During spring break, I decided to go on an adventure trip with a group of people that was organized by Alternative Spring Break, a student organization at UIC. It was a wonderful experience and the process to apply only took about a week.
First you need to apply for your choice of trips and then go to an interview. After a couple of days you will be notified on what trip you will be going on.
I was lucky to be placed on Cave Conservation trip to Kentucky. This trip consisted of seven days with rigorous work and exploration of different kinds of beautiful caves in Mammoth Cave City, Cave City and Horse Cave City.
In total there were eleven people on this trip. We drove for six hours to Cave City, starting at 5:30 in the morning on a Sunday. During our first day, we and our trip guide, Peggy, went on Mammoth Caves Historical Tour to learn about cave history. At the end of the day, we settled at a church that hosted us for the entire week and did our grocery shopping at the local Wal-Mart.
Our second day consisted of cleaning up a sinkhole that farmers had long used as a dumping ground. By the end of the day we lifted almost all two tons of garbage--and 500 pounds was recyclable! We found quite a few interesting things in the sinkhole: golf bag, toaster, electrical razor, coffee maker, old washing machine, antennae, cables, carpet, insurance card, typewriter, milk can, lawn chairs and lots of Coke cans! We also found chip bags that dated back to 1980s. Thankfully, we ended the day with a nice warm shower at a nearby YMCA.
We were back at Mammoth Caves on the third day. Our guides Rick and Peggy led the way to a site where rock walls were knocked down to remodel the pathway into the caves for tourists. We moved rocks from one site to another site in garbage bags. We had to walk, duck and climb stairs up and down. We had lunch in the caves where we all decided to turn off our helmets lights to eat lunch in the dark. After lifting two and half tons of rock as a group we took a trip down a stream 300-400 feet below sea level. I could not believe that water produced all those beautiful formations in the cave. At the end of the night, some of the group members cooked delicious chicken quesadillas for the night.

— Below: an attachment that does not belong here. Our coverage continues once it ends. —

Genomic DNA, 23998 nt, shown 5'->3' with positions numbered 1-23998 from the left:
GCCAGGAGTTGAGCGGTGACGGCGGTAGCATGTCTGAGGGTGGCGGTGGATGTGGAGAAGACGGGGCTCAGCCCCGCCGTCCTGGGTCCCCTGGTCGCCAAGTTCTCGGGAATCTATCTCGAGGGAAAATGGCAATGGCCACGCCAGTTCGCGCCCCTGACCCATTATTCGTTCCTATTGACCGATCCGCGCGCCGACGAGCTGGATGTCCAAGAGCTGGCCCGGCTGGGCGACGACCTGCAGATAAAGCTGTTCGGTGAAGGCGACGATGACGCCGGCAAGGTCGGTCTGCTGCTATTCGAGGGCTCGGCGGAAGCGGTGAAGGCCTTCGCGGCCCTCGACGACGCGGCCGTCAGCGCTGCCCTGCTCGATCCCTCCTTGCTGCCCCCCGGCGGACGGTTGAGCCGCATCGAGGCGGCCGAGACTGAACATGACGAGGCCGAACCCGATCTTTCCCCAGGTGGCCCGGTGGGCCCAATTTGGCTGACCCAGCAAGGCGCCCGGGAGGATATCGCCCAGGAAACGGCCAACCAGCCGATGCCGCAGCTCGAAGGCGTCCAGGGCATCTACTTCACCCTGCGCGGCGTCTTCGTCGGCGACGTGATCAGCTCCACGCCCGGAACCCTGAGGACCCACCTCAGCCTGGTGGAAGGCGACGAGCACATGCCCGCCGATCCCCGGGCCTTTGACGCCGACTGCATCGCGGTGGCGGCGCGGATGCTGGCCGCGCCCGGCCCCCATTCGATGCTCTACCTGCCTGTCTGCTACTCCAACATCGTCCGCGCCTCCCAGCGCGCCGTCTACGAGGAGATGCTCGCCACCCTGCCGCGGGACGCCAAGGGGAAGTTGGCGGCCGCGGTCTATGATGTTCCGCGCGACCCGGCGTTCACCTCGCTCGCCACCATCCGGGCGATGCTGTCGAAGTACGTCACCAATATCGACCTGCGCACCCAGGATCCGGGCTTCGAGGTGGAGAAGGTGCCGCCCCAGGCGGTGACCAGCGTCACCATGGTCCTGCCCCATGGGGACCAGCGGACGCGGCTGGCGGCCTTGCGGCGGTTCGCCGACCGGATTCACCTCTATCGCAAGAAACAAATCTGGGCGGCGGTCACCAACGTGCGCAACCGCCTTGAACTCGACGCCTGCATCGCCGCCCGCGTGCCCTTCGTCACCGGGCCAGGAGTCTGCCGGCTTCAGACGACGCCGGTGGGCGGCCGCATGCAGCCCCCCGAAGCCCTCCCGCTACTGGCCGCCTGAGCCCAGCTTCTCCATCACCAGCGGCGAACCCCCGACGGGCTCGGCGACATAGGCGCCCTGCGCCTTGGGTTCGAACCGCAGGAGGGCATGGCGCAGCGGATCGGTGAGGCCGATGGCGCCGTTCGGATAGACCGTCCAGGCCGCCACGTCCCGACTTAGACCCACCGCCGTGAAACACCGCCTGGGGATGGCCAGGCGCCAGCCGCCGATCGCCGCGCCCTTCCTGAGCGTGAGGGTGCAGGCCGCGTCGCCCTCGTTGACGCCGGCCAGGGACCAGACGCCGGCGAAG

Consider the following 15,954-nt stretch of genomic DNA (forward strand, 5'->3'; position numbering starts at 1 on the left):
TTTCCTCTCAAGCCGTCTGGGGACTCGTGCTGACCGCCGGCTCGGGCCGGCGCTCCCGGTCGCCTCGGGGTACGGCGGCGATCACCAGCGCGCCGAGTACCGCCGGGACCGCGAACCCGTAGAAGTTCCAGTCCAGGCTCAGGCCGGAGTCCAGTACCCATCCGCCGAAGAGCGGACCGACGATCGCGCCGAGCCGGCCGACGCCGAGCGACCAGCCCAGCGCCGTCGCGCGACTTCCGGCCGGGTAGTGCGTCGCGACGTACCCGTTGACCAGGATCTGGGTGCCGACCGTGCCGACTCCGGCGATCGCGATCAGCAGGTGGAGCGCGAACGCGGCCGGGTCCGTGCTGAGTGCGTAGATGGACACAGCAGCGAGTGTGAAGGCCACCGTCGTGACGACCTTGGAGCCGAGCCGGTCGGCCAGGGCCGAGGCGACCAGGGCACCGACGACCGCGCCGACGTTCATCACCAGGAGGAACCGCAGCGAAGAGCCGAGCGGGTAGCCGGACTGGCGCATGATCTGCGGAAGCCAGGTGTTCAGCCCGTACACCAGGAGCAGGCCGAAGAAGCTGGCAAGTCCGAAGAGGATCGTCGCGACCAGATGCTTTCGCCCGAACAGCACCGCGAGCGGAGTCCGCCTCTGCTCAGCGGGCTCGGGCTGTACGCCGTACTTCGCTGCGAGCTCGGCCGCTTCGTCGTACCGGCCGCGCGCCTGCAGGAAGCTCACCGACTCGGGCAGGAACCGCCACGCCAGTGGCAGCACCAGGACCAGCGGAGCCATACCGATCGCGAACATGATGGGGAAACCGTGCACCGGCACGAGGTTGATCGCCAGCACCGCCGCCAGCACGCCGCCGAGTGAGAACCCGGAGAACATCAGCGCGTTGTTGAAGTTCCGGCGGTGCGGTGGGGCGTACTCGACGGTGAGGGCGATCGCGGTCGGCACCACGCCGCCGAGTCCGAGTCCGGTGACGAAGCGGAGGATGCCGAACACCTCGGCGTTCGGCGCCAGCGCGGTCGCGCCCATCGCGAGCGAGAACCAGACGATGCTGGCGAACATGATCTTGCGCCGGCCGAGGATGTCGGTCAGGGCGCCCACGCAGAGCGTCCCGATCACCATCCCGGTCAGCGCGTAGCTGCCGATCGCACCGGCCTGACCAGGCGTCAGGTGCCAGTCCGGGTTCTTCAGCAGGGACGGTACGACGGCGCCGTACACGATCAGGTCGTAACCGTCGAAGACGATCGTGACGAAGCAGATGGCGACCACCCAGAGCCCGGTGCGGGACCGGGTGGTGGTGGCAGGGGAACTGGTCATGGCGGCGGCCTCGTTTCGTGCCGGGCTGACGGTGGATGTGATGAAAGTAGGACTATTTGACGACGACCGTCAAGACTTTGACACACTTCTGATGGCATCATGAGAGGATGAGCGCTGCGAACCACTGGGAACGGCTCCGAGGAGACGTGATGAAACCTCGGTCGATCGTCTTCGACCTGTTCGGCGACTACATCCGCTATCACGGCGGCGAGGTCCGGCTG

On the fourth day we had the opportunity to zip line and rappel into a cave in the morning. We explored places in these caves that most visitors never get to go to. During exploration, we had to roll, duck walk, slide, and do all sorts of things to go through the caves--it was an amazing and tiresome exploration and we ended it with some always-delicious Taco Bell for dinner.
Our fifth day of clean up brought us to a cemetery in the morning where we cleaned up dead vines and trees. There was a farm there that was home to cows and a tiny pond. It was a nice break from busy Chicago.
We also had the opportunity drive down to Nashville, TN. In the evening we walked down on Broadway Street and visited a museum (free for students) that had paintings by artists like Vincent Van Gogh and Francisco de Goya, as well as Steve Mumford’s War Journals.
Our last day of volunteer work we stopped to do a radio interview in the morning. Then we were back at Mammoth Cave moving rocks again, but this time we made a human chain to move the rocks. With all the teamwork and effort we were able to move 3.5 tons of rocks in less than 5 hours. At the end we explored another side of caves. We saw bridal altar place, an experiment site and early explorers' signatures. Peggy took us to Turtlelini's pizza for a treat, but when the owner learned about us he offered us a free buffet.
During the last day in Glasgow, KY, Pastor David offered us breakfast with other people that come to church. After breakfast we were on the road back to campus.
This trip was one of the most amazing experiences with an awesome group members and opportunities. We not only learned about caves, sinkholes and family farms, but we also made tiny difference in the world. Thanks to the incredible hosts and guides for making this trip such fabulous experience!